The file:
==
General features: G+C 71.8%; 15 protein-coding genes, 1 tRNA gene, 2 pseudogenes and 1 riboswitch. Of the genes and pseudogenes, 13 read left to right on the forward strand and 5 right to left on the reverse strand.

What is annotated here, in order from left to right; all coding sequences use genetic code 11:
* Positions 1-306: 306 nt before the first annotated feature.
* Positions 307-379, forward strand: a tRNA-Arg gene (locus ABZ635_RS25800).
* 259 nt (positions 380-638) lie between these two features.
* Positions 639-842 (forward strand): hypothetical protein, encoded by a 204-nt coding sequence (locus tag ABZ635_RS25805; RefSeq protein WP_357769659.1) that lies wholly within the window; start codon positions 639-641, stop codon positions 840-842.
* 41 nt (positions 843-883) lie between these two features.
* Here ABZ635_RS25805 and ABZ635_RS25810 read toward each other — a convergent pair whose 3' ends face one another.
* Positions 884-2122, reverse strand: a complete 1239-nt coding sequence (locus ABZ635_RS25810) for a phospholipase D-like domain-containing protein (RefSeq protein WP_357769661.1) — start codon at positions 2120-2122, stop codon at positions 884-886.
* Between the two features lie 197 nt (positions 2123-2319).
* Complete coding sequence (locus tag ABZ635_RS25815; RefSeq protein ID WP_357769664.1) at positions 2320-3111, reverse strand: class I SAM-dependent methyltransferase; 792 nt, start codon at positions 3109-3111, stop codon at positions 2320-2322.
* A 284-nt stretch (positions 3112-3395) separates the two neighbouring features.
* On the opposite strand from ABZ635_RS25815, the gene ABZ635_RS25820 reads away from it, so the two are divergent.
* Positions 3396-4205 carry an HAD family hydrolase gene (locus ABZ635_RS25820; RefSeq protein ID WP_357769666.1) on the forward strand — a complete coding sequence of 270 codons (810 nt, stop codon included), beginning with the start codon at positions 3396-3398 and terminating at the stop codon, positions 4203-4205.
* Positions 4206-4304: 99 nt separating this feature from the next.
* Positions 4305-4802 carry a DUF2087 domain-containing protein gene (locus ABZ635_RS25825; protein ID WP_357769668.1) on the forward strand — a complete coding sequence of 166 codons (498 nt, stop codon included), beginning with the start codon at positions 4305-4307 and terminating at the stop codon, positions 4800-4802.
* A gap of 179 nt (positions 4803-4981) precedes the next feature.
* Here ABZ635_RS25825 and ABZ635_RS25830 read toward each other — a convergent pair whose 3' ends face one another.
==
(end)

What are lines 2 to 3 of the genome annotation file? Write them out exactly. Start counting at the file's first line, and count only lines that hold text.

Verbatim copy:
What is annotated here, in order from left to right; all coding sequences use genetic code 11:
* Positions 1-306: 306 nt before the first annotated feature.